Profit Margins – Accounting Superpowers

Profit Margins

Businessman writing Profit Margins on a board represented by a Graph

At the most basic level, a profit margin is how much a company has left over after paying for its expenses expressed as a percentage. Understanding the margins in any business is important because a fluctuation in margins reflects underlying changes in the fundamentals of the business.  

Example - 

A business with an income of $100,000 and expenses of $70,000 is left with a Profit of $30,000 (Revenue - Expenses = Profit). The profit margin is calculated by using a very simple formula:

Profit Margin = [ Profit / Revenue ] x 100

Profit Margin = [ $30,000 / $100,000 ] x 100

= 30%

This means that 30% of the revenue the business generates turns into a profit.

The Importance of Profit Margins 

Knowing a company's profit margin can be helpful in a number of ways. They can be used to

  • Easily compare businesses with each other 

Let's say Superpower Inc. has Margins of 30% and its top competitor Villains Inc. has margins of 20%. It would be pretty safe to say that Superpower Inc. is operating more efficiently since it has a higher percentage of revenue coming in that's being saved as Profits. 

  • Compare businesses across industries

Investors are always looking to find good investments for themselves. Investigating Profit Margins gives investors deeper insights into a business compared to analyzing profit alone. 

Let's say a tech company has a Profit left over at the end of the year of $600,000 and a soft drink maker has a Profit leftover of $600,000 as well. An investor can get an understanding of which investment is better by investigating the margins of each business.  

If the investor sees that the tech company had a Revenue of $1,000,000 and Expenses of $400,000 to make a profit of $600,000 the margin would be 60% (Profit/Revenue) x 100

If the Softdrink manufacturer had a Revenue of $5,000,000 and Expenses of $4,400,000 with the profit leftover as $600,000, it would have a Margin of 12% (Profit/Revenue) x 100.  

All other things being equal, astute investors would pick the business with the higher Margin for an investment.  

  • Margins put financial statements in better perspective by converting their profits into percentages. 

Seeing profits as a percentage instead of a number can aid in understanding the performance of a company better.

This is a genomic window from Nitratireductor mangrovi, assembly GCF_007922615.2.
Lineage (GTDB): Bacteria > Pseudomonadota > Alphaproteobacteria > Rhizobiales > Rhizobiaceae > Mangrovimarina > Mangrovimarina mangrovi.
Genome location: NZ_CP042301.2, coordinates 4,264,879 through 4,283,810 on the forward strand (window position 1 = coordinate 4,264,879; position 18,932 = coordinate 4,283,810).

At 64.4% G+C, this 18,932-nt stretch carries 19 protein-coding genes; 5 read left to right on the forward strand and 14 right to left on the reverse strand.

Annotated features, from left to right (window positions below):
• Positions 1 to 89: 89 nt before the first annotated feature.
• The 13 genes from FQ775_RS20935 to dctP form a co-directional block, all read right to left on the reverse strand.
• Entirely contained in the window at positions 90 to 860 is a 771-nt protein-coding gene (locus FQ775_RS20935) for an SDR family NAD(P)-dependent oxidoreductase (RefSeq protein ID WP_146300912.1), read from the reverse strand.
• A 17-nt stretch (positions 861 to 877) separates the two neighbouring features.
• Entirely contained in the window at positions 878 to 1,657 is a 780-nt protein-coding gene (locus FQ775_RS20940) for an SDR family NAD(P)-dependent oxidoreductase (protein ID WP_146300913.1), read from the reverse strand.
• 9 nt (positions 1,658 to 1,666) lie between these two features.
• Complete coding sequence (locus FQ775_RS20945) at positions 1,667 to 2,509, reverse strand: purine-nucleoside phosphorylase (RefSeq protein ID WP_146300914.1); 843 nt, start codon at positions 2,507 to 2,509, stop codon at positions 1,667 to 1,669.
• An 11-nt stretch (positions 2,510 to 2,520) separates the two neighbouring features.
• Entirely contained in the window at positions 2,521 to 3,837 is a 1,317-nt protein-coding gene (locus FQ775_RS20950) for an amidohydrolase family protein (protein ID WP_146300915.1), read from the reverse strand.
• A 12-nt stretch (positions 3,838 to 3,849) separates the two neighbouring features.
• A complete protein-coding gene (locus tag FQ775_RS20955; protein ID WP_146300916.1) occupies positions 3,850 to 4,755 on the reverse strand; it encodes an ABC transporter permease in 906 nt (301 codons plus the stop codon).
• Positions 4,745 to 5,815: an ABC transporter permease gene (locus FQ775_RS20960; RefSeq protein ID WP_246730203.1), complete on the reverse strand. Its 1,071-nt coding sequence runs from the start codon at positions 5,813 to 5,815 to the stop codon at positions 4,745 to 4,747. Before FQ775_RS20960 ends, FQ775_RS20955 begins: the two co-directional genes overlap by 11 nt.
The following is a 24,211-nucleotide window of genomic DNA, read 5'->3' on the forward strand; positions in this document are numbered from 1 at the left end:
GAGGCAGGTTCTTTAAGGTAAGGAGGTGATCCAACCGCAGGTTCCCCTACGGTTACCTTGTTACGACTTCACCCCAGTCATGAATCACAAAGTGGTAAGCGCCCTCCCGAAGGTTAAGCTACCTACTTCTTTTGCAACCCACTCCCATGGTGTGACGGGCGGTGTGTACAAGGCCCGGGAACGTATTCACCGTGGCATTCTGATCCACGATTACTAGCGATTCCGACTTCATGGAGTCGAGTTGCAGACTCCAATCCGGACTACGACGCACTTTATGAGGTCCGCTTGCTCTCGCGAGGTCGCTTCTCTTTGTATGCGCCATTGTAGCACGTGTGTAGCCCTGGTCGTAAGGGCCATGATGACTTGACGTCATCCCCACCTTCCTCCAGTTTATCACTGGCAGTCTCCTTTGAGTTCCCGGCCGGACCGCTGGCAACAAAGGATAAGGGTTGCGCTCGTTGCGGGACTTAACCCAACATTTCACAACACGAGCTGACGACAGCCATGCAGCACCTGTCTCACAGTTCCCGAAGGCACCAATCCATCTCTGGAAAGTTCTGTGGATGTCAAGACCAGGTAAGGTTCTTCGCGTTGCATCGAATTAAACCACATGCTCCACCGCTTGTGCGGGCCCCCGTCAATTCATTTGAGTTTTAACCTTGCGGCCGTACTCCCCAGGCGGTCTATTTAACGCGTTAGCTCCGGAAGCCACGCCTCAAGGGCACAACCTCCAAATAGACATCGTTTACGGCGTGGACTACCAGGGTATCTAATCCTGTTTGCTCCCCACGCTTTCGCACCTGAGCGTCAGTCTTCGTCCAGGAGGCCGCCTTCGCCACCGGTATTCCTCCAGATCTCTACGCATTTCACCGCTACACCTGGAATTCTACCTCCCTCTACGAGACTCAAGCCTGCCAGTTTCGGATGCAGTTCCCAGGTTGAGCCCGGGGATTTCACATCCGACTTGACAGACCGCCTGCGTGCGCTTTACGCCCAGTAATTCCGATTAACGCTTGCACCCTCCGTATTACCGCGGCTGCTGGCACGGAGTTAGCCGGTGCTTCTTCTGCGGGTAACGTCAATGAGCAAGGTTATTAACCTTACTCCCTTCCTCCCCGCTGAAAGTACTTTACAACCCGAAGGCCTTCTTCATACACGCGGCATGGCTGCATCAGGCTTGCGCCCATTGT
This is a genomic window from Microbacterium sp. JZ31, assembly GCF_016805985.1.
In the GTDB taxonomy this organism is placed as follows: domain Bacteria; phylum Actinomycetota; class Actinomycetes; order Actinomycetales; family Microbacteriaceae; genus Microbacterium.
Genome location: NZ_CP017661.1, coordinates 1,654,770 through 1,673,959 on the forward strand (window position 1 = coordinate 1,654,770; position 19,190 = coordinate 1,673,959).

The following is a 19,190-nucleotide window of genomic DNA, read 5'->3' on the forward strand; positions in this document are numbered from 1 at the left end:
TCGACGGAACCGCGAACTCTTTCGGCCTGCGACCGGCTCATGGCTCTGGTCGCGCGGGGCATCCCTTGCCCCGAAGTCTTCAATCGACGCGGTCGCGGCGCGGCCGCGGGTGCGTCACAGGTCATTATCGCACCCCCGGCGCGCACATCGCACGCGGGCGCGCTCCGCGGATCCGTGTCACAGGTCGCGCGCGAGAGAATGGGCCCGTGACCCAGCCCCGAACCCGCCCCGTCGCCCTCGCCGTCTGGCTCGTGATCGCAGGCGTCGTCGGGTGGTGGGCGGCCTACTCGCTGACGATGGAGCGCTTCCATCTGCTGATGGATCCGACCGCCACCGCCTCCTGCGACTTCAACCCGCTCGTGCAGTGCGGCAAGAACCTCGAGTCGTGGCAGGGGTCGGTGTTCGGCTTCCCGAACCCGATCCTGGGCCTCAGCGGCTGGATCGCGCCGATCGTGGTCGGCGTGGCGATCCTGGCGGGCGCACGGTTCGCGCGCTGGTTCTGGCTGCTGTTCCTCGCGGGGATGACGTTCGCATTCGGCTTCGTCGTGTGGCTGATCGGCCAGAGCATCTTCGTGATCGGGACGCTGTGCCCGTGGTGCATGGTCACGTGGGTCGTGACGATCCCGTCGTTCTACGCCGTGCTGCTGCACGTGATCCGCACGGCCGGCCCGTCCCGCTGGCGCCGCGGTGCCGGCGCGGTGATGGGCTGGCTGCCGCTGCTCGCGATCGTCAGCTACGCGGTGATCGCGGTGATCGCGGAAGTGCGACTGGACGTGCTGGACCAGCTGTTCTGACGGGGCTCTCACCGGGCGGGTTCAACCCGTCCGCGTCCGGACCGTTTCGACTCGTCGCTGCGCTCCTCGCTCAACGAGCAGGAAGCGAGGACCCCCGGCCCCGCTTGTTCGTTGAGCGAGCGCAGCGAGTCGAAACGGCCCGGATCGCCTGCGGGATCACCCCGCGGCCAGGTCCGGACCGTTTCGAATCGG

For example, when comparing two companies in similar industries, one with a profit of $4,753,418 and one with a profit of $6,784,289, it's easier to compare the margins of 24% vs. 36% to give us a clearer picture of how the company is performing.

Technical Stuff

You will get a much clearer understanding of how Profit Margins work if you understand the basic structure on an Income Statement. If you need a quick refresher, check out my article on the Income Statement.

Types of Profit Margins

Analysts take the Income Statement and divide the income statement up to report three kinds of Margins. Each type of Margin gives a different perspective on the business. They are 

  • Gross Profit Margins
  • Operating Profit Margins 
  • Net Profit Margins 

Gross Profit Margins

As we move down the Income Statement, the first expense that gets reported is the Cost of Goods Sold (COGS). COGS is the first expense item since it relates directly to the manufacturing of the product or delivering the service. Taking Revenue and deducting the COGS number gives us the Gross Profit.    

Applying the formula we have seen above, we can calculate Gross Margin as follows- 

Gross Margin = [ Gross Profit / Revenue ] x 100.  

Example of calculating the Gross Profit Margin 

Let's say a company makes $25M in Revenue and has $12.5M in COGS.  

The Gross Profit can be calculated by 

Gross Profit = Revenue - COGS 

Gross Profit = $25M - $12M

= $13M

Using the formula for Gross Margin stated above, we get  

Gross Margin = [ Gross Profit / Revenue ] x 100 

 Gross Margin = [ $13M / $25M ]

= 52%

Operating Profit Margins

A company has many different types of expenses and a large chunk of company expenditure goes into keeping the company afloat by paying bills, rent, utilities, etc. Such expenses are called Operating Expenses and are reported after the Gross Profit line in the Income Statement.  

The profit left over after deducting the operating costs of the company is called Operating Profit and the same can be expressed as a percentage which is called Operating Profit Margin. 

The best way to understand this is by continuing our example of Superpower Inc.  

By now we know that the Gross Profit of the company is $13M. If operating expenses in the company amounted to $9M, the Operating Profit would be $13M - $9M = $4M.  

We can now calculate the Operating Profit Margin by applying the formula 

Operating Profit Margin = [ Operating Profit / Revenue ] x 100 

= [ $4M / $25M ] x 100 

= 16%

Net Profit Margins

While it is very important for business owners and investors alike to 

understand ALL the margin calculations, an argument could be made that the Net Profit Margin is the most important of the three. 

The Net Profit in a company is often referred to as the bottom line and the buck truly stops here. The Net Profit is calculated after deducting ALL expenses of the business including the non-operating expenses such as interest costs and taxes.  

Continuing our example from above let's say the business had an Operating Profit of $4M and Non-Operating Expenses (Interest & Taxes) totaling $3M. In this case, we would take the Operating Profit of $4M and minus the non-operating profit of $3M and come up with a Net Profit of $1M. 

The Net Profit Margin can be calculated as follows 

Net Profit Margin = [ Net Profit / Revenue ] x 100 

 = [ $1M / $25M ] x 100 

= 4%

Uday Gehani 

Founder & Content Creator of Accounting Superpowers. Trying to get rid of Entrepreneurial poverty one Entrepreneur at a time.